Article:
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This question already has an answer here:

Let's suppose that $a_n$ satisfy $|a_{n+1}-a_n|<2^{-n}$ for all $n$ . How can I prove that $a_n$ is a cauchy sequence?

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marked as duplicate by C. Falcon, Elliot G, carmichael561, Community Dec 8 '16 at 20:14

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Hint: if $N\le m\le n$,

$$|a_m-a_n|\le |a_m-a_{m+1}|+|a_{m+1}-a_{m+2}|+\cdots+|a_{n-1}-a_n|< \sum_{k=m+1}^n \frac{1}{2^k}.$$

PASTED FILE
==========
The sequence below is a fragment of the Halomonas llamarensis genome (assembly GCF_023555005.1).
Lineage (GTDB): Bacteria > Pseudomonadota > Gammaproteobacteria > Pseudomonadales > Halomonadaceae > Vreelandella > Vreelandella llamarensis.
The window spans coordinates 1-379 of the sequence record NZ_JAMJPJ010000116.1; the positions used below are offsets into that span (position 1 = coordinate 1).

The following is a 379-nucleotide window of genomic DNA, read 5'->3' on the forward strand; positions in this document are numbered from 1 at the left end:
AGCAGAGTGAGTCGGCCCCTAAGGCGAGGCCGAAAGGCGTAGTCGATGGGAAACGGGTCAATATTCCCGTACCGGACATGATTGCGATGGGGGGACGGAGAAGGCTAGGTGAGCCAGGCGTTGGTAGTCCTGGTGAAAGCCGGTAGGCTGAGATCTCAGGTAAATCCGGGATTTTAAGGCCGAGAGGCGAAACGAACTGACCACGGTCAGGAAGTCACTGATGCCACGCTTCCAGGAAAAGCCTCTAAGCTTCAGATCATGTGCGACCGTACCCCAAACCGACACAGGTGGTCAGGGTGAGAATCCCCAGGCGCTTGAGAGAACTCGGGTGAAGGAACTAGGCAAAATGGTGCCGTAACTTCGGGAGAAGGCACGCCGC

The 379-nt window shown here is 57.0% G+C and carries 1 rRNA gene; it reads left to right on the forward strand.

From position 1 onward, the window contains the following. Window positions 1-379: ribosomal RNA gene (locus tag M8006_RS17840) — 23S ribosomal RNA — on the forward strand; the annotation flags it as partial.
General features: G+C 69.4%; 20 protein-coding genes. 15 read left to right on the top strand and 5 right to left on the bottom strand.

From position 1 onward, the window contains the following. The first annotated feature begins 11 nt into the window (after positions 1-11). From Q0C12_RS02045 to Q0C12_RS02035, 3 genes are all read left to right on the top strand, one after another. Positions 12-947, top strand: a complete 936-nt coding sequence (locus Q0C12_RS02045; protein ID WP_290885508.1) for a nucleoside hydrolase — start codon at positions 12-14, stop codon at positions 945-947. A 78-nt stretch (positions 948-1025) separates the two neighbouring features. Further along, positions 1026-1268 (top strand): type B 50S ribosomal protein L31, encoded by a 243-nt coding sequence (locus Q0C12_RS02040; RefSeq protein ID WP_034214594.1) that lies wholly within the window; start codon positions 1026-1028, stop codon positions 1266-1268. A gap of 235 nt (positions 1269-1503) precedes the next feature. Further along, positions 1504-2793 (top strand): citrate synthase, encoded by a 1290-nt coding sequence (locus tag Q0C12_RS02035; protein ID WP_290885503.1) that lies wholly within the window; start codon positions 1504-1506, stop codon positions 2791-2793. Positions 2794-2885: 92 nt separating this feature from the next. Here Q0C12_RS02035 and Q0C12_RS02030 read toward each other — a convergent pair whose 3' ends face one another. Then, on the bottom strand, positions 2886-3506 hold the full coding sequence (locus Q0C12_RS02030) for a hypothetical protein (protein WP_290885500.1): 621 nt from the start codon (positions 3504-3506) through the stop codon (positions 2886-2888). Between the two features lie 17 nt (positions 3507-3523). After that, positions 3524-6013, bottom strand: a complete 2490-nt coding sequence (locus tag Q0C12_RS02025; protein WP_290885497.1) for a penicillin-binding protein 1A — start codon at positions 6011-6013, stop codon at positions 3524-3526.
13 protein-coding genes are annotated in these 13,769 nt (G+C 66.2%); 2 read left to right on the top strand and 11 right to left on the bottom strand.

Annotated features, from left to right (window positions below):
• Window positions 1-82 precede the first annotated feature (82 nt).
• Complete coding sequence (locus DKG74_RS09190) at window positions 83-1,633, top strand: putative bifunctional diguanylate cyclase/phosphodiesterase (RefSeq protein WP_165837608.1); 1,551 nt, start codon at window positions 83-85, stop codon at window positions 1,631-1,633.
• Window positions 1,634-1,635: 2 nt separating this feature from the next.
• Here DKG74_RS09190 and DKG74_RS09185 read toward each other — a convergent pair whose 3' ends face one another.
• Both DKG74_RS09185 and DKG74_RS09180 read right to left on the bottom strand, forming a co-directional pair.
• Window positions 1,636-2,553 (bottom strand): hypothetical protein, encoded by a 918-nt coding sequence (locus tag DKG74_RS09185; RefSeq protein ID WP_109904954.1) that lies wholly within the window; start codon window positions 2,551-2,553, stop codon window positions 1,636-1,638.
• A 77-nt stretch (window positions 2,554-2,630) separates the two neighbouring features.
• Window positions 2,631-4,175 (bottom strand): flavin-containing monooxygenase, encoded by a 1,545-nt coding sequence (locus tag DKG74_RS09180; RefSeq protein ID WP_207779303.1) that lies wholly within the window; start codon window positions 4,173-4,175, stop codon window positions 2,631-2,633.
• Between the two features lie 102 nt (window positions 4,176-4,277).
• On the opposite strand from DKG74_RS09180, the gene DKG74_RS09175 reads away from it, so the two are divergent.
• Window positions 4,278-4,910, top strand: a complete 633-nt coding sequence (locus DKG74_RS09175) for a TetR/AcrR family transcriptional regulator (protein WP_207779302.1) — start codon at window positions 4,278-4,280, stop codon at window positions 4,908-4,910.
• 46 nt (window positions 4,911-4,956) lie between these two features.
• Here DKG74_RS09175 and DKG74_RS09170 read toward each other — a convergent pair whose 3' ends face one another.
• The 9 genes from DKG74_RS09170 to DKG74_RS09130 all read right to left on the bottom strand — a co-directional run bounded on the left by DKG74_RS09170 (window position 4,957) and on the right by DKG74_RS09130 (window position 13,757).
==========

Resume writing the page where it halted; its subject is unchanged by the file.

This sum is the tail of a convergent sum, and can be made arbitrarily small.

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By triangle inequality, we have that

$$\forall n,p > 0$$

$$|u_{n+p}-u_n|\leq \sum_{k=n}^{n+p-1}|u_{k+1}-u_k|$$ $$\leq \sum_{k=n}^{n+p-1}\frac{1}{2^k}$$

$$= \frac{1}{2^n}\frac{1-2^{-p}}{1-\frac{1}{2}}$$

$$\leq\frac{1}{2^{n-1}}.$$

and since $\lim_{n\to +\infty}\frac{1}{2^{n-1}}=0$,

we can conclude that $(u_n)_n$ is a Cauchy sequence.

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$|a_{n+1}−a_n|<2^{−n}$

$|a_{n+2}−a_n|\le|a_{n+2}-a_{n+1}|+ |a_n+1 - an| < 2^{-n}+2^{-n-1}$

assume $m>n$

$|a_m−a_n|\le \sum_\limits {i=n}^m 2^{-i}< 2^{-n+1}$

Let $N = (1-\log_2 \epsilon)$

For any $\epsilon, n,m> N \implies |a_m-a_n|<\epsilon$

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